2) Highlight any problems that CAN be satisfactorily resolved with less than a two-hour investment from you.
3) Of the remaining problems, are there smaller resolutions that you can offer within a sub-two-hour investment? Write them down and highlight those too.
4) Cross out anything you don’t want to do (it’s your business, you’re the boss, you get to choose).
5) Cross out anything that tends to attract less-than-ideal clients.
6) Cross out anything that doesn’t have a logical connection to any of your other offers/services.
What you’re left with is a list of problems that could form the basis of your First Date Offer.
Real-Life Example: Would You A Hire A Gardener For A Single Hour?
Imagine a gardener knocks on your door and offers to work on your garden for 60-minutes in exchange for £97?
Would you hire them?
How much could they possibly achieve in an hour?
And if you’ve lived without this help for so long, what difference would a single hour’s help make to you?
And £97 seems a bit steep for a single hour of gardening…so even if you did decide to carry on working with this gardener long term, it seems like it’s going to be an expensive arrangement.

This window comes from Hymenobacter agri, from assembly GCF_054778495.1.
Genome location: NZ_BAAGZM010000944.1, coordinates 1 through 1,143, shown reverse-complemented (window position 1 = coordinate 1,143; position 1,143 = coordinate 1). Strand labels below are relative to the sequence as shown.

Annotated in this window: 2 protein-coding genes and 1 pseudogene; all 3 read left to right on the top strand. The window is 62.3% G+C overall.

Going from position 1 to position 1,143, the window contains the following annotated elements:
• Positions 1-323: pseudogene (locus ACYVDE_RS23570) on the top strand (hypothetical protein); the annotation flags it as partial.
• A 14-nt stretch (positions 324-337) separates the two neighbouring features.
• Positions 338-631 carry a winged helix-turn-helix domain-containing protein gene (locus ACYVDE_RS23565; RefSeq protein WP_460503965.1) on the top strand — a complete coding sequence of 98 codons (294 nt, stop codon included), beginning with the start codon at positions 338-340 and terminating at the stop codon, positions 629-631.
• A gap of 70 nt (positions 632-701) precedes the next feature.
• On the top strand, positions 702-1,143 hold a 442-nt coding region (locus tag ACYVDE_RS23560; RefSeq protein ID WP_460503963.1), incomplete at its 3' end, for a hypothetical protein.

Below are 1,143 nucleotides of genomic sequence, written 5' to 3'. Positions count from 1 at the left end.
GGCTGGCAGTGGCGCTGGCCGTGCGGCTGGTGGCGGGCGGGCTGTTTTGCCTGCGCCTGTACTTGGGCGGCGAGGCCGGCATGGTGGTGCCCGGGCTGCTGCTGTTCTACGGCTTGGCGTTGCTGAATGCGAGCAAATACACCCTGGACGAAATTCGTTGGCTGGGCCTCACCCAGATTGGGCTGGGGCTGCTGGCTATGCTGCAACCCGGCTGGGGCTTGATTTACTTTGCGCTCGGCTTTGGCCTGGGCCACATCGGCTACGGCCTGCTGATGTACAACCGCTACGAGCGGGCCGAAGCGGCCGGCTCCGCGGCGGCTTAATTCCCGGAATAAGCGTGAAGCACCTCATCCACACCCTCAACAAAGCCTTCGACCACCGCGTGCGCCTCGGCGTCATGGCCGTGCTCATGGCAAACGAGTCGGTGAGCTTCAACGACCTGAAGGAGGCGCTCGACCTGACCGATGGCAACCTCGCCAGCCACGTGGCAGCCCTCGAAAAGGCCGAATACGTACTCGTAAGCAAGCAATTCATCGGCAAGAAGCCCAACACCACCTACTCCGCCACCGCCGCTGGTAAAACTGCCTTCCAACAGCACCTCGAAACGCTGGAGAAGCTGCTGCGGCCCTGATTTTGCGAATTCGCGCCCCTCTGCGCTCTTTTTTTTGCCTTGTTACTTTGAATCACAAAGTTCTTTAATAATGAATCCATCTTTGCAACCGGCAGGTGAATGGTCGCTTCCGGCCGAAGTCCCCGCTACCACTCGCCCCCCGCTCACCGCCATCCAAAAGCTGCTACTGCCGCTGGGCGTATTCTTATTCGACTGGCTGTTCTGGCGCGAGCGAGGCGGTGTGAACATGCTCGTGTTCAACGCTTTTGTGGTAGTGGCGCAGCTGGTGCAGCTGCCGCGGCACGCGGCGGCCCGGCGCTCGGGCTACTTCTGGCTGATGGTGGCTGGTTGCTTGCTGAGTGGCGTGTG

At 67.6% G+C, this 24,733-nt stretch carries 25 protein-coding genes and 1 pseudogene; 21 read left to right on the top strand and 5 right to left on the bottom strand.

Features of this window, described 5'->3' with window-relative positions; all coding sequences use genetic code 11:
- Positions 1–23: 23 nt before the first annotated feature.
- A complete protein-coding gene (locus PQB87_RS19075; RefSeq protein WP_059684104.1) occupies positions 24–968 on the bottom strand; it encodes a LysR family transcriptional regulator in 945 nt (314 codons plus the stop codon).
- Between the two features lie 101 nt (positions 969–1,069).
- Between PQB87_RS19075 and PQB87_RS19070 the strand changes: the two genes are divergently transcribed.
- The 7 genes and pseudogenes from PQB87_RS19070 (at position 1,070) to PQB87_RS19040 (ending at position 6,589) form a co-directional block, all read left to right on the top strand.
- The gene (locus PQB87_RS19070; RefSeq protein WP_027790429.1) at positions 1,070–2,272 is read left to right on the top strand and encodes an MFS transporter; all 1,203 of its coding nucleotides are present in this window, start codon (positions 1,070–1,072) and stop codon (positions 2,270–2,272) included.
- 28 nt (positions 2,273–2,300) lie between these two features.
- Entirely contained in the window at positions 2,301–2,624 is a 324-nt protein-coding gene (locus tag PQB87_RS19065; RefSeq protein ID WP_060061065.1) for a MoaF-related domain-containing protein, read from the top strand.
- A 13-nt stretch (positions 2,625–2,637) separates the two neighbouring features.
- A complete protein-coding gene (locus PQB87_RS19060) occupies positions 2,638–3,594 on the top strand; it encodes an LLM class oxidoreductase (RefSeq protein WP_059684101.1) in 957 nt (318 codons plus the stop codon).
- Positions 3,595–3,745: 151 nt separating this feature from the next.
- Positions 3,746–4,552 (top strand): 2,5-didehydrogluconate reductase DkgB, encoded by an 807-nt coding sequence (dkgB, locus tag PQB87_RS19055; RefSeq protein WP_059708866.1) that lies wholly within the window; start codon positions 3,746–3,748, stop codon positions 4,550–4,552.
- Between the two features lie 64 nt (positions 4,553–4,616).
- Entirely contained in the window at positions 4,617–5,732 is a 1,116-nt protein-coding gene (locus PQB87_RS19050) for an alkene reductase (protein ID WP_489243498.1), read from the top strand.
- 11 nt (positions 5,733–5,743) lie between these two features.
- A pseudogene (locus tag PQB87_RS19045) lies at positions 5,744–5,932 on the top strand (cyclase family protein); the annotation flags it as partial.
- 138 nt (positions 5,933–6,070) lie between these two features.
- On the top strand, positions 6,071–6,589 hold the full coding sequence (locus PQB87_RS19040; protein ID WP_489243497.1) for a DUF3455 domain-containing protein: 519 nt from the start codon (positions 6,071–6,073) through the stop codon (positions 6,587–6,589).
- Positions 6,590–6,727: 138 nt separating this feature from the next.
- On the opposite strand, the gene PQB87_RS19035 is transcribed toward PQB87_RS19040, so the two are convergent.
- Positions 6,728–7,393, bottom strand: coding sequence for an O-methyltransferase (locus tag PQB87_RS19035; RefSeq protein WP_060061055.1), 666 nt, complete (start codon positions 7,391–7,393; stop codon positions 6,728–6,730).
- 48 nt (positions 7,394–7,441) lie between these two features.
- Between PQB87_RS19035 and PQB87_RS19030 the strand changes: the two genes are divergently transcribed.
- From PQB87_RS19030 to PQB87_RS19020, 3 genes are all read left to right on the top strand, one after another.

The help you really need is to feel less overwhelmed and more in control of your own garden.
What if a gardener turned up and offered a Bespoke 12-Month Garden Prescription - a calendar for your garden telling you what needs to be done when, taking into account your garden as it is now, and anything you want to change about it. They’d need about 10 minutes chatting with you, 15 minutes surveying the garden, and then they could go home and use a template to put together a plan to email over to you. The plan would be clear enough for you to implement yourself. But it would also include suggestions of times when you might want to hire a gardener to support you, and how much that would cost.
Now that’s a First Date Offer!
Multiple First Date Offers
You’ve probably got multiple ideas.